Joubert’s Jane Eyre conducted by Kenneth Woods

Our rating 
4.0 out of 5 star rating 4.0

WORKS: Jane Eyre
PERFORMER: April Fredrick, David Stout, Gwion Thomas, Mark Milhofer, Clare McCaldin, Lesley-Jane Rogers, Lorraine Payne, Charles Humphreys, Alan Fairs, Samuel Oram, Felix Kemp, Andrew Mayor; English Symphony Orchestra/Kenneth Woods


During the ‘British Opera in Retrospect’ project of 1985, one of its organisers commented that given the slim chances for public exposure it was a wonder that British composers bothered to write operas at all. The situation hasn’t substantially improved, though wonderful surprises can happen, as with John Joubert’s Jane Eyre, completed in 1997, recorded last year at its first performance in concert form, and issued on CD to mark his 90th birthday. Born in South Africa but long a British resident, Joubert turned to the English classics for several previous operas (George Eliot’s Silas Marner, Conrad’s Under Western Eyes) and his kinship with the dark romance of Charlotte Brontë’s novel, embedded in richly expressive diatonic music, soars from this eloquent performance.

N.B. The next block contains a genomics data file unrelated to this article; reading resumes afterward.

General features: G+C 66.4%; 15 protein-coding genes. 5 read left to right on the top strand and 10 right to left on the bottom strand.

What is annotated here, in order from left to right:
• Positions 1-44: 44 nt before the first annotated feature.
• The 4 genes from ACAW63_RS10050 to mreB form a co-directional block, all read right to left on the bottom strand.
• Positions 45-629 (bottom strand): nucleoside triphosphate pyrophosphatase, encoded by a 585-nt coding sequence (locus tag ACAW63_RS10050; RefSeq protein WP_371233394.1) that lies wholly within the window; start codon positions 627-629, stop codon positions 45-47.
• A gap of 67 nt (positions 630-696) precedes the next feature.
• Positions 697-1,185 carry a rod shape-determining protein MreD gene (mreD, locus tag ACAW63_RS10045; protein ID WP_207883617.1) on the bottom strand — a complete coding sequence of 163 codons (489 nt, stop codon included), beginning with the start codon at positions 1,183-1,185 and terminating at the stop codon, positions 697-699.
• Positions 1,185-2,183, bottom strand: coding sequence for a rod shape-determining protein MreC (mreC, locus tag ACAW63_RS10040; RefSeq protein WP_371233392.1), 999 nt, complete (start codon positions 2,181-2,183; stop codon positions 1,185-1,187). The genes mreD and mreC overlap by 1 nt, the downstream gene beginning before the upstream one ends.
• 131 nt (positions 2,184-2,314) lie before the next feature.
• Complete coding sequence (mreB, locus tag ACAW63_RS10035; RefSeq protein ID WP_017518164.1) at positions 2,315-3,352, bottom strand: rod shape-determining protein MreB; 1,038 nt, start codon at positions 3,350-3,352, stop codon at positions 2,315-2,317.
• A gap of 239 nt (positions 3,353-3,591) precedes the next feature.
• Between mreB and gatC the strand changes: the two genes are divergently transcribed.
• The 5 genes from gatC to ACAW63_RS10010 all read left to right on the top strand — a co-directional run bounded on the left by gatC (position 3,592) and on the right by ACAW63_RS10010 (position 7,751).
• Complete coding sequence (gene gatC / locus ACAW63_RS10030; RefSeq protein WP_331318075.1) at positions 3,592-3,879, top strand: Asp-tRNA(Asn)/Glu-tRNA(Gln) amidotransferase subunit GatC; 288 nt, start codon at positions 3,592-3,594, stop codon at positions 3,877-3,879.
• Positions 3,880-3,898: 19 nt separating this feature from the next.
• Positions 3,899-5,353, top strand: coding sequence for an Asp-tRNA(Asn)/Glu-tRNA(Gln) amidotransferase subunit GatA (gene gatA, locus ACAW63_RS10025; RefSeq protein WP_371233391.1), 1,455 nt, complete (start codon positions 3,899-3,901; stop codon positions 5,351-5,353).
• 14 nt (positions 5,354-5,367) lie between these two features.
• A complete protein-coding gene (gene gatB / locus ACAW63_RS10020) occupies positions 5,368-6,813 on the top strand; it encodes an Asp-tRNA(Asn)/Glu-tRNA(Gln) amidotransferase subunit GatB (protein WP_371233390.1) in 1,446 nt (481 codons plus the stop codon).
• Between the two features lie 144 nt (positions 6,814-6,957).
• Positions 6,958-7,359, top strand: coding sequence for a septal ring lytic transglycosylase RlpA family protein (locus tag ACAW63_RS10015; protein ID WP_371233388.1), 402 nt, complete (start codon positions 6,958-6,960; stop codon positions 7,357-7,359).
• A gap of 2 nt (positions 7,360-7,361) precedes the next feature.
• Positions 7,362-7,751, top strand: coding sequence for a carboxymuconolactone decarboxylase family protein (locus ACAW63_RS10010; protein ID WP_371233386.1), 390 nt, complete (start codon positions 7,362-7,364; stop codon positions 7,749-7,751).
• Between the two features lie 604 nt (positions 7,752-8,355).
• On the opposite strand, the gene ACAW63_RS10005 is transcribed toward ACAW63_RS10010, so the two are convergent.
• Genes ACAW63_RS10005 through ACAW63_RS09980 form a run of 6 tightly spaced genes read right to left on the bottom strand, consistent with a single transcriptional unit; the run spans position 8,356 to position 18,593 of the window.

Joubert might have overdone his belated re-shaping of the score – the three-act original, never fully staged, now comes in two acts, with 40 minutes cut. Kenneth Birkin’s already streamlined libretto races from highlight to highlight, and some key details only surface in the booklet’s synopsis. Still, Joubert’s tapestry of recitative and aria, following the example of Britten and other late operatic masters, and sturdily woven from criss-crossing motives, never short-changes the tormented love of Jane and Mr Rochester.

Nor do the leads disappoint. April Fredrick’s passion and clarity ring out from every register, and David Stout’s searing cries during Act II are hard to forget. Kenneth Woods and his orchestra revel in the opera’s melodic beauties and haunting instrumental colours. The same pleasures await the enquiring listener.


Geoff Brown